Those odd bedfellows, religion and politics, just can't seem to get a divorce.
For example, a long-time supporter of atheistic counterparts, Venezuelan President Hugo Chavez, has turned to religion for inspiration in his battle against cancer. When he appeared on television, Chavez (right) waved around a crucifix and said that cancer has made him “more Christian.” His timing is patently obvious. Elections are coming in his decidedly Catholic country, and he may have found a way to retain his office.
"Given that he cannot hide the illness, but he can hide its characteristics and danger, he's decided to take as much advantage of it as he can, and one advantage is the symbolic and religious issue," Luis Vicente Leon, a Venezuelan pollster and analyst, told CNN. "He'll present himself as the chosen one, the man who has been cured and healed by the Lord to continue governing the country."
"It's like a pact with God, with Christ, my Lord," said Chavez, who was raised Catholic but has clashed with Church leaders while in office. "I'm sure He will lay on a hand so that this treatment, which we're rigorously following, will have supreme success."
Fascinating. Turning to religion to help win an election? Where have we seen that before? That’s right – virtually every American presidential election since Jimmy Carter told Playboy magazine that he lusted after other women “in his heart.”
A devout Southern Baptist, Carter (left) happily touted his faith. Unfortunately, religion turned out to be a poor mentor once the Georgian got into office. Ousted after one term, he was followed by Ronald Reagan who happily talked about his Christian faith while quietly heeding the guidance of astrologers.
The climax to all this religious infusion came in 2008 when Sen. John McCain and Sen. Barack Obama faced off with dueling ministers – each one listening to ranting religious leaders until the media caught wind of what their pious guides were actually saying.
The furor over faith hasn’t disappeared this time around. Likely Republican nominee Mitt Romney has been touting his religious credentials and gaining endorsements from such religion-driven politicos like former senator and Republican presidential candidate Rick Santorum, who spent half a year blasting Romney, and from Texas Gov. Rick Perry, who agreed that Romney’s Mormon faith is a cult before blithely endorsing the former Massachusetts’ governor’s presidential run.
The whole thing reminds me of a story in the Talmud, the Jewish collection of interpretations of the Torah (the first five books of the Bible.) There’s only one light anecdote in the Talmud’s many volumes, but it relates.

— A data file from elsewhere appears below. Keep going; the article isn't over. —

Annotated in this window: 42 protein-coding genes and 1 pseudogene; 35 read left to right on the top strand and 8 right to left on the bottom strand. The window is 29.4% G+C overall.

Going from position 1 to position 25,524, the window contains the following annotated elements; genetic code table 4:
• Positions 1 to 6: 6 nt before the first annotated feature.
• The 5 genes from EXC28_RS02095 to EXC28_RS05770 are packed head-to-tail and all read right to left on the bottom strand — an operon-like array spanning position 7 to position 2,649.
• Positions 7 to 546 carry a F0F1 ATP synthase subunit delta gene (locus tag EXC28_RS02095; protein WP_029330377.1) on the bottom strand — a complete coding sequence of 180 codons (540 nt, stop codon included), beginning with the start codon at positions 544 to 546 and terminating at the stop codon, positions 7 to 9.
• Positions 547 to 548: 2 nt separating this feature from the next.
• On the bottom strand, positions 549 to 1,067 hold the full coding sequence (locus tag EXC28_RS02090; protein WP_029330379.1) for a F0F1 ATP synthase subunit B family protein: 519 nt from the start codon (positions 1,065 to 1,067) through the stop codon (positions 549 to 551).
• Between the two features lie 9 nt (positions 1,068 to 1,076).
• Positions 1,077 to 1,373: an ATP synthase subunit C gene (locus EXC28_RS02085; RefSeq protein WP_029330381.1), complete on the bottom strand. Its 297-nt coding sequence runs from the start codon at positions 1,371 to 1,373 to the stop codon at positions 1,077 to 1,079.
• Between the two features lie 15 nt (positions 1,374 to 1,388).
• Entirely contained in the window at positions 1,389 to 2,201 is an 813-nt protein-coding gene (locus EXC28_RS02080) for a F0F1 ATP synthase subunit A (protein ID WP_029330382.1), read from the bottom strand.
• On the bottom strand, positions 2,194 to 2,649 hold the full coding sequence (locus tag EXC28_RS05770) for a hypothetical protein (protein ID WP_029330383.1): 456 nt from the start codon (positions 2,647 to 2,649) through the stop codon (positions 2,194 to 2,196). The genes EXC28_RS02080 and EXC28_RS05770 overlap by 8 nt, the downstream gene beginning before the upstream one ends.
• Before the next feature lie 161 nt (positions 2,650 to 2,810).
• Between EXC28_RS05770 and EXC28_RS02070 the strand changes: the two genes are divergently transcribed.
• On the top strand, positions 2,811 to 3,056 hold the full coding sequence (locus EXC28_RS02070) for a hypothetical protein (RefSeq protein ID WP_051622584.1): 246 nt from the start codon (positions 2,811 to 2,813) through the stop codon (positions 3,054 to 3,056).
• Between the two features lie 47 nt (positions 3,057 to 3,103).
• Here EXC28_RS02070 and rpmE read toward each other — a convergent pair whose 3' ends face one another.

An ancient sage recalled meeting a man in a hurry. The rabbi asks what the rush is. The man says that he was bitten by a snake and was racing to find Jesus to save him.
The rabbi was asked what happened. He shrugged. “I don’t know. The man died.”
The joke, of course, was that Jesus couldn’t really cure anyone, even Chavez. It’s really mind over matter, which is what has been shown at the great shrines like Lourdes. Actually, of the estimated 200 million people who have journeyed there since the shrine was founded in 1858, the Church recognizes that only 67 people have been cured; only four of those have come after 1978.
As author Robert Scott noted in his book Miracle Cures: Saints, Pilgrimage and the Healing Power of Belief, commenting on medieval trips to sainted shrines: “Many common infectious illnesses at that time may have naturally run their course whether or not the sufferer had gone to appeal to a saint. However, a pilgrimage offered changes in diet, climate and living conditions, and, in bonding with fellow travelers, a temporary relief from the shame associated with disease.”
If the sufferers went on pilgrimage, prayed to a saint, and in the end felt better for it, it does not matter whether the recovery was due to spontaneous remission or the natural course of illness. From the pilgrims’ point of view, they took action, and it made them feel better; therefore they concluded that what they did had helped.
Pilgrims were sincere when the shrine first opened 154 years ago and still are now. Chavez is more like Dutch Schultz (right), the noted Jewish gangster of the 1920s and 1930s who converted to Christianity just prior to his trial on income tax evasion to successfully sway an upstate New York jury. Or Henry IV, who converted from Protestant Calvinism to Catholicism in 1593 to gain a throne, saying “France is well worth a Mass.”
He also resembles Nicaraguan President Daniel Ortega whose campaign rallies included religious processions, chants and the campaign slogan "Christian, Socialist and In Solidarity." Catholic Church leaders obviously recognized cynicism at play, calling the effort “part of a ploy to deceive voters.”
Chavez is likely to win election in a country close to 100 percent Catholic. American political leaders following his lead may not have the same success in this country where Christianity is represents about 78 percent of the population and has been steadily declining.
Not that such a reality will stop them. “God help America if Obama wins re-election,” said Gov. Rick Perry.
Of course, God may be too busy with Chavez to step in.
Long-time religious historian Bill Lazarus regularly writes about religion and religious history. He also speaks at various religious organizations throughout Florida. You can reach him at www.williamplazarus.com. He is the author of the famed Unauthorized Biography of Nostradamus; The Last Testament of Simon Peter; The Gospel Truth: Where Did the Gospel Writers Get Their Information; Noel: The Lore and Tradition of Christmas Carols; and Dummies Guide to Comparative Religion. His books are available on Amazon.com, Kindle, bookstores and via various publishers. He can also be followed on Twitter.
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